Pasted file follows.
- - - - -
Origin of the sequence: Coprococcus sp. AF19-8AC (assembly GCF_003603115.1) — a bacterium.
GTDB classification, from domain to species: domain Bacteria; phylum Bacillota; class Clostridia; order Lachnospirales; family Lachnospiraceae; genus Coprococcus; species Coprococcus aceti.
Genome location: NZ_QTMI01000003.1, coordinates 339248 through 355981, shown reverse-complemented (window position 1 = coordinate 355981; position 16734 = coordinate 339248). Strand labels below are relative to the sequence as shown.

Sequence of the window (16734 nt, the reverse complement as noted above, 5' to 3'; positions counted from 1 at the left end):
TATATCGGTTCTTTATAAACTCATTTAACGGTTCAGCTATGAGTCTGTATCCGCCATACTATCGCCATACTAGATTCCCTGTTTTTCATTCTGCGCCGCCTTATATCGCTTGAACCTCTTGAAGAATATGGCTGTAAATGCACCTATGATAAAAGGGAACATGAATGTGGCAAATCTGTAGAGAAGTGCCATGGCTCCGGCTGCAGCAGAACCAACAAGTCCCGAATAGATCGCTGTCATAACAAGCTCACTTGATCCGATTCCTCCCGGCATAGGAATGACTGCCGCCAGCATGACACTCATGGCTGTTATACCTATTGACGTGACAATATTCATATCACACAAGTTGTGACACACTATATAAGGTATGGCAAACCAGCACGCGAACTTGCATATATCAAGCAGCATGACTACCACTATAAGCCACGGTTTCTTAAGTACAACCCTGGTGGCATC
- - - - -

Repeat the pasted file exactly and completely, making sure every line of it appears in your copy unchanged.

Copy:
Origin of the sequence: Coprococcus sp. AF19-8AC (assembly GCF_003603115.1) — a bacterium.
GTDB classification, from domain to species: domain Bacteria; phylum Bacillota; class Clostridia; order Lachnospirales; family Lachnospiraceae; genus Coprococcus; species Coprococcus aceti.
Genome location: NZ_QTMI01000003.1, coordinates 339248 through 355981, shown reverse-complemented (window position 1 = coordinate 355981; position 16734 = coordinate 339248). Strand labels below are relative to the sequence as shown.

Sequence of the window (16734 nt, the reverse complement as noted above, 5' to 3'; positions counted from 1 at the left end):
TATATCGGTTCTTTATAAACTCATTTAACGGTTCAGCTATGAGTCTGTATCCGCCATACTATCGCCATACTAGATTCCCTGTTTTTCATTCTGCGCCGCCTTATATCGCTTGAACCTCTTGAAGAATATGGCTGTAAATGCACCTATGATAAAAGGGAACATGAATGTGGCAAATCTGTAGAGAAGTGCCATGGCTCCGGCTGCAGCAGAACCAACAAGTCCCGAATAGATCGCTGTCATAACAAGCTCACTTGATCCGATTCCTCCCGGCATAGGAATGACTGCCGCCAGCATGACACTCATGGCTGTTATACCTATTGACGTGACAATATTCATATCACACAAGTTGTGACACACTATATAAGGTATGGCAAACCAGCACGCGAACTTGCATATATCAAGCAGCATGACTACCACTATAAGCCACGGTTTCTTAAGTACAACCCTGGTGGCATC